HOME > Chowhound > General Topics >


Wok Hay

Among Cantonese chowhounds, a term used to assess (usually) a stir-fried dish is whether it has "wok hay", or, does it have enough "wok hay".

Wok refers to the round bottomed cooking vessel that we are all familiar with. Hay is better known in its Mandarin transliteration, qi or ch'i (life energy). The term then alludes to whether a dish has wok energy, or, a lively quality.

I think of institutional food as having the opposite quality of "wok hay" whereas a pasta dish or a slice of pizza in a small Italian cafe, a freshly assembled taco from a taco truck may have "wok hay".

Is there another food term that describes this quality - "sizzle" comes to mind? Can someone better articulate "wok hay"?

  1. Click to Upload a photo (10 MB limit)
  1. I heard a slightly different take on this from the Australian/Chinese Chef, Kylie Kwong on one of her shows. She described it as the cook breathing their life into the stir fry. Something like "The cook was really into cooking it."

    With her emphasis on great ingredients and careful, loving preparation--this makes sense for her. I think it was on an episode of her "Cooking with Heart and Soul." She was making something simple like stir fried noodles.

    More traditionally, it has to do with the pan and there is a wonderful discussion of it on Grace Young's site. It is the theme of one of her books.


    Here is a link to the book.


    She also has a few pages on it in one of my favorite books on Chinese food, "The Wisdom of the Chinese Kitchen." Here's a link to that one.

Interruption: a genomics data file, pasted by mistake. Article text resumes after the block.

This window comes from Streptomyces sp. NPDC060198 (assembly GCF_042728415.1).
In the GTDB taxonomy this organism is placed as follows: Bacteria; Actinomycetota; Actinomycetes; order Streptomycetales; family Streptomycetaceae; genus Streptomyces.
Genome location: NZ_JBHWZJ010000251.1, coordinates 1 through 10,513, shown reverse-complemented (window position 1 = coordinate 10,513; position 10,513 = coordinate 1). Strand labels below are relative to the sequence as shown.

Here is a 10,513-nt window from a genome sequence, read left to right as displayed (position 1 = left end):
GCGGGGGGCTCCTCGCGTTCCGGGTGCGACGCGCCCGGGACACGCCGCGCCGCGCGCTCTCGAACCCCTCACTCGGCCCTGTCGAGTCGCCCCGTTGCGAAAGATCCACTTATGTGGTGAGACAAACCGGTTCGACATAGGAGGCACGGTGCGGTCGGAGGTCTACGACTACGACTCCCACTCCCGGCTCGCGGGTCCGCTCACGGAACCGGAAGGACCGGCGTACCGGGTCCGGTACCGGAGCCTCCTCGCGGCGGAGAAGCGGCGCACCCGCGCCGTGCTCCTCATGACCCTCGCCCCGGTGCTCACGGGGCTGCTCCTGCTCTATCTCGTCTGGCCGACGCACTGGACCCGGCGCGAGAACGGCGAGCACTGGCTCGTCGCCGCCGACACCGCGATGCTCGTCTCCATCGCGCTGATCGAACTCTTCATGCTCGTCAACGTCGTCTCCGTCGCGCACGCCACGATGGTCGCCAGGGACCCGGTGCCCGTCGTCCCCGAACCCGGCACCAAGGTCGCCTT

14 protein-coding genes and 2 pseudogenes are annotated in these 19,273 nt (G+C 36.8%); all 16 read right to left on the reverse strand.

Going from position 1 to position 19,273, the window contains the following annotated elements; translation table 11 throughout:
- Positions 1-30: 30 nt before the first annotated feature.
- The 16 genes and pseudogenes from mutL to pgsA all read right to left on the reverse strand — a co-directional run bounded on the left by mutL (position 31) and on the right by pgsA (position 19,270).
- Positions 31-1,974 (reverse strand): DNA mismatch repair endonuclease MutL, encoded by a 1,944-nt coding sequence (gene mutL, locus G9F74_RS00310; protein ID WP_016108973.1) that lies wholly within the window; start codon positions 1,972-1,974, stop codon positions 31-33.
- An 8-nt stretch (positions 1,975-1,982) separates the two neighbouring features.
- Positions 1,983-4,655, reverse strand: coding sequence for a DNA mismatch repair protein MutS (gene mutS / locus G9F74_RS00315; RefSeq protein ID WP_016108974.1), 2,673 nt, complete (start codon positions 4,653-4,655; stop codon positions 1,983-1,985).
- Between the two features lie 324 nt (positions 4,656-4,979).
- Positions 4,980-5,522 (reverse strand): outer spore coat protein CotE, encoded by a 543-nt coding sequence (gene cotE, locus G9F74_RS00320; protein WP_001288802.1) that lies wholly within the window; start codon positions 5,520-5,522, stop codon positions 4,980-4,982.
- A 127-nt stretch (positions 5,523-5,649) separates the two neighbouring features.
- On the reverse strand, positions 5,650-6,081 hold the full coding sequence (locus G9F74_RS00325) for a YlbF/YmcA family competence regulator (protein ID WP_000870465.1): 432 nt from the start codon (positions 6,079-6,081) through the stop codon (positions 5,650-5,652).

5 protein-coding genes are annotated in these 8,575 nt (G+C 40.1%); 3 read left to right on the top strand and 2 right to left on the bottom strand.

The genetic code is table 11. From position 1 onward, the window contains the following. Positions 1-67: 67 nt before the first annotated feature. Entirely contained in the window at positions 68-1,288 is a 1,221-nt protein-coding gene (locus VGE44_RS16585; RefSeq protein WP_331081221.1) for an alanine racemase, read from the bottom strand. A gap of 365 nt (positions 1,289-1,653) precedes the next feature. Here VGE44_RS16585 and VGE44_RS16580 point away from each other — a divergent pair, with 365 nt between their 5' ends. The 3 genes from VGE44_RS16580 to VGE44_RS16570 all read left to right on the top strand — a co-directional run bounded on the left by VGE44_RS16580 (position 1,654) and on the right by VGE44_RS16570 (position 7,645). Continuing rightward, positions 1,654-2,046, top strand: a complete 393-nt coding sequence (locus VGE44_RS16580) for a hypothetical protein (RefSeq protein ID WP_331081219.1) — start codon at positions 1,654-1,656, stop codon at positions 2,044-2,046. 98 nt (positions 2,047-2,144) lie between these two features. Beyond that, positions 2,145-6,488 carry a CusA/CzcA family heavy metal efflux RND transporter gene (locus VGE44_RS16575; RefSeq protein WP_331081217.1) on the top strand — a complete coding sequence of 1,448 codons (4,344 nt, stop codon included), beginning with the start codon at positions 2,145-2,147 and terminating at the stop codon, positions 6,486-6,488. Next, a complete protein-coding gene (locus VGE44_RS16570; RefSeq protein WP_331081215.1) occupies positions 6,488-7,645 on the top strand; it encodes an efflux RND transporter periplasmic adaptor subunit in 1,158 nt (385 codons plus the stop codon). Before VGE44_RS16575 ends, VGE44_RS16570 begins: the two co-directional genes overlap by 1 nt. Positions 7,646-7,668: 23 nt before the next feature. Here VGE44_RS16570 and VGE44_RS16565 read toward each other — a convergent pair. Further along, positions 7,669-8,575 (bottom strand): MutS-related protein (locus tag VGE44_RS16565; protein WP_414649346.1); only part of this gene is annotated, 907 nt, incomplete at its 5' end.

As for other terms like it-- let's hope others can come up with some. We lack a vocabulary for expressing when the chef and his kitchen has really "scored a ten" or is "really smokin." We may have to borrow "wok hay" from Cantonese culture.

    A few times when a meal has had exceptional "wok hay," we have asked the wait staff to send our applause to the chef. Or, if we can catch the chef's eye, we actually applaud the effort.

    Perhaps we are so caught up in ratings, points and stars that we have not developed another shorthand for a single dish that has "wok hay" at this moment in time.

    1. "Wok hay" is sometimes translated as the 'breath of the wok'. I have always understood it to be the almost cosmic confluence of the chef's skill in using a well-seasoned wok carefully: first, getting it crazyhot, then adding ingredients in just the right amounts and at just the right times, taking care not to let the ingredients overload - and thereby cool - the wok, while at the same time making sure nothing overcooks or burns. It's almost a dance on the razor's edge to get it just right.

      1. and I've understood wok hai(or wok hay) as not so much an acclimation of a chef's skill, but the physical seasoning of the wok---a well-seasoned and primed wok adds a certain je nais se quoi in and of itself

        1. High heat; a proper rounded (not flat) seasoned wok; a rounded spatula; fast and noisy spatula work, with attention to different needs of each ingredient.

          If you're trying to get wok hay by cooking inside the house at less than 30,000 BTU's, there is a proportional relationship between the number of successful dishes and the number of times your smoke detector has gone off.

          Once you make the move to an outdoor "turkey fryer" ring, at 40,000 BTU's, it will change your life. You will look back on the earlier low-btu years as simply wasted time.

          There's some interesting stuff in some of these threads: